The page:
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It’s Official, Brits Spend £200 Million a Year on Wild Bird Food!

The British Trust for Ornithology estimates we now spend £200 million on feeding the birds in our gardens each year. For many years the importance of gardens for wildlife was overlooked and gardens were regarded as having little conservation value. With the intensification of agriculture, urbanisation and pollution all having a profound effect on the countryside, the value of gardens for wildlife has been recognised. The bird food suppliers have also developed a wide range of bird food for different birds; gone are the ‘one seed mix feeds all’ days. This has helped birds enormously.

As recently as 1987 only 18 species of birds had been recorded feeding on supplementary food in our gardens, the species count now stands at 130 (results are taken from the BTO Garden Bird Feeding Survey).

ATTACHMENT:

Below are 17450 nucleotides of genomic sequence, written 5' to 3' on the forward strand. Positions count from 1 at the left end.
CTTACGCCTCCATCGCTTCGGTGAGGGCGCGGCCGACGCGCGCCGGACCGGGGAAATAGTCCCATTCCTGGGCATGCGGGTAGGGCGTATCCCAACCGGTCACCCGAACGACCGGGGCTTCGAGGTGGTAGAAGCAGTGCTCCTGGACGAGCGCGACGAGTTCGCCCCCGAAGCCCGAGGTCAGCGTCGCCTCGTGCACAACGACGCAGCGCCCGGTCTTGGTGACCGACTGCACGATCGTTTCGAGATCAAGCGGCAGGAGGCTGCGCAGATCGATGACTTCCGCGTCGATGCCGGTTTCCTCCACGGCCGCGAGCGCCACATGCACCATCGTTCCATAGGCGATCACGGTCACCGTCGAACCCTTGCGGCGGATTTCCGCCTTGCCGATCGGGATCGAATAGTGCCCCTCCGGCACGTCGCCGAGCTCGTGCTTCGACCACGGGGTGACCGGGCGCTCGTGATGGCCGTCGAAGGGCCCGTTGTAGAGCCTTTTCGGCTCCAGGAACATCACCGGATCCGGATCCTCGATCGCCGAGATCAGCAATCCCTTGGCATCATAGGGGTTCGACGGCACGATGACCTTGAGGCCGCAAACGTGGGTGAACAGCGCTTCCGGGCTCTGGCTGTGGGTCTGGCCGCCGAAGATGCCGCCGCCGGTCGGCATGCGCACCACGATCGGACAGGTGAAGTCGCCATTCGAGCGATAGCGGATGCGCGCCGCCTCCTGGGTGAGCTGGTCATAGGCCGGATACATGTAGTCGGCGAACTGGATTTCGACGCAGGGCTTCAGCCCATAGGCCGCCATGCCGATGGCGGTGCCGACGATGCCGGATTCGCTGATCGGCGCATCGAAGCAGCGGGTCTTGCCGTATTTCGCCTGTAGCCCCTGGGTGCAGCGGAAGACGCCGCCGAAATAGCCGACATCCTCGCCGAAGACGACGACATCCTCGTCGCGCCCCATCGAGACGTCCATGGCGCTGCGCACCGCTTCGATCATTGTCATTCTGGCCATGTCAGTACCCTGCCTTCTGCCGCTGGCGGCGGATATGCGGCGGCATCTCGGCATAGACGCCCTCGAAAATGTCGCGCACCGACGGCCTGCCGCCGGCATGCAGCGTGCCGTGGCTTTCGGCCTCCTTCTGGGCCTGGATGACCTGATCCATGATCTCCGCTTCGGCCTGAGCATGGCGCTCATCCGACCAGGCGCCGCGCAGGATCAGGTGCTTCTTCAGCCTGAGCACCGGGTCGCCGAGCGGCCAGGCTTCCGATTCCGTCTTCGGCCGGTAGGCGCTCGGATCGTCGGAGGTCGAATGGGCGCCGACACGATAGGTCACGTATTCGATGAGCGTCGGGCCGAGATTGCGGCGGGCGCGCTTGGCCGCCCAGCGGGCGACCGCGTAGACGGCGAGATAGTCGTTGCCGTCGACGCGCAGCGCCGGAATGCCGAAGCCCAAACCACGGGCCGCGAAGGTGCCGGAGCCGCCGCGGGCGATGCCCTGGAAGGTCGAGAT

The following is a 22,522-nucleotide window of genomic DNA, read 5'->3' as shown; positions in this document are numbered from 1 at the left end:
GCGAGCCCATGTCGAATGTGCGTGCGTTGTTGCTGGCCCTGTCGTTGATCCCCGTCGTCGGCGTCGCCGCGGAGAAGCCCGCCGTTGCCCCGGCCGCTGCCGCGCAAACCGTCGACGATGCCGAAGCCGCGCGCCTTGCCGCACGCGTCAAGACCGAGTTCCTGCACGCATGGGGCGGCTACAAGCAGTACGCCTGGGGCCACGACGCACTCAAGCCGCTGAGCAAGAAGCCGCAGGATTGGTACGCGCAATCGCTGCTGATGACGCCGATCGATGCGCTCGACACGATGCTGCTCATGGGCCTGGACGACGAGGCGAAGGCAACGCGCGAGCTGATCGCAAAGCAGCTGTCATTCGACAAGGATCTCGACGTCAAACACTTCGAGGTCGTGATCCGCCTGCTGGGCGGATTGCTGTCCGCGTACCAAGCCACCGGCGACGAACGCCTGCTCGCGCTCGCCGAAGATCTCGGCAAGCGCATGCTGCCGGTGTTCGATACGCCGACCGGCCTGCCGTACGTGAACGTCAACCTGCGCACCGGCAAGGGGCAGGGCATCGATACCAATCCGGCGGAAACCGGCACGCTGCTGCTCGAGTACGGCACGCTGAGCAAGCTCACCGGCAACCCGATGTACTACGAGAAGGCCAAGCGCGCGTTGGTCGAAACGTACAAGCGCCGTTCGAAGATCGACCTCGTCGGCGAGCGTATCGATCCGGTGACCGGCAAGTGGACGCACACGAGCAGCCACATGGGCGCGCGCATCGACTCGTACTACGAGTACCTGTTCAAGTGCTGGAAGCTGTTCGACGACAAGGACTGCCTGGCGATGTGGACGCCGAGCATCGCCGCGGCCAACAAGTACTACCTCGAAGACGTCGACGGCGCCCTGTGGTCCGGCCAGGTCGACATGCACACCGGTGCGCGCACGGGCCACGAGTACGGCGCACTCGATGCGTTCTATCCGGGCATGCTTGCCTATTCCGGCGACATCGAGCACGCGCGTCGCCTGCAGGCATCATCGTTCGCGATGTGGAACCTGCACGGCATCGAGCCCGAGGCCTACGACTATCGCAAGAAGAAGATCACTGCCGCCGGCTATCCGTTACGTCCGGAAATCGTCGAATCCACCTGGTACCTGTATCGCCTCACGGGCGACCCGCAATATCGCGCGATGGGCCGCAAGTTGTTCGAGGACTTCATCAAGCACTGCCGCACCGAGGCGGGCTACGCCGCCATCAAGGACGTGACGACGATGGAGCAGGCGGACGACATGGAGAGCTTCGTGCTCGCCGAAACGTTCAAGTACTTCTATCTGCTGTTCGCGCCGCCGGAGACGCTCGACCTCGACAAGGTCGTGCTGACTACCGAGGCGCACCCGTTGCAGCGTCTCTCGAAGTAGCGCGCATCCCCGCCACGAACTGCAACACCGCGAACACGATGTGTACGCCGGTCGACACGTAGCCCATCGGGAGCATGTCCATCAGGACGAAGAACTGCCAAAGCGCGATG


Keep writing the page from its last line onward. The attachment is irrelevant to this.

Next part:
Paul Stancliffe, of the British Trust For Ornithology, said, “This is not just an isolated few putting out kitchen scraps for the birds in their gardens, this is a lot of people putting out a lot of food and, more importantly, the right sorts of food. Not only does it bring us closer to wildlife, it really is making a difference to our wild birds.” The goldfinch was in long-term decline but with the introduction of sunflower hearts and nyjer seed to bird feeders, the population has been steadily increasing. In 2006 it was recorded feeding in the highest number of gardens ever. Farmland birds, such as reed buntings and yellowhammers, which have been hit by the change to autumn sowing, removing winter stubbles and a valuable source of seeds, move into gardens in the winter and early spring to take advantage of garden bird feeders. Not only is feeding the birds big business, it is proving to be important for the birds too.

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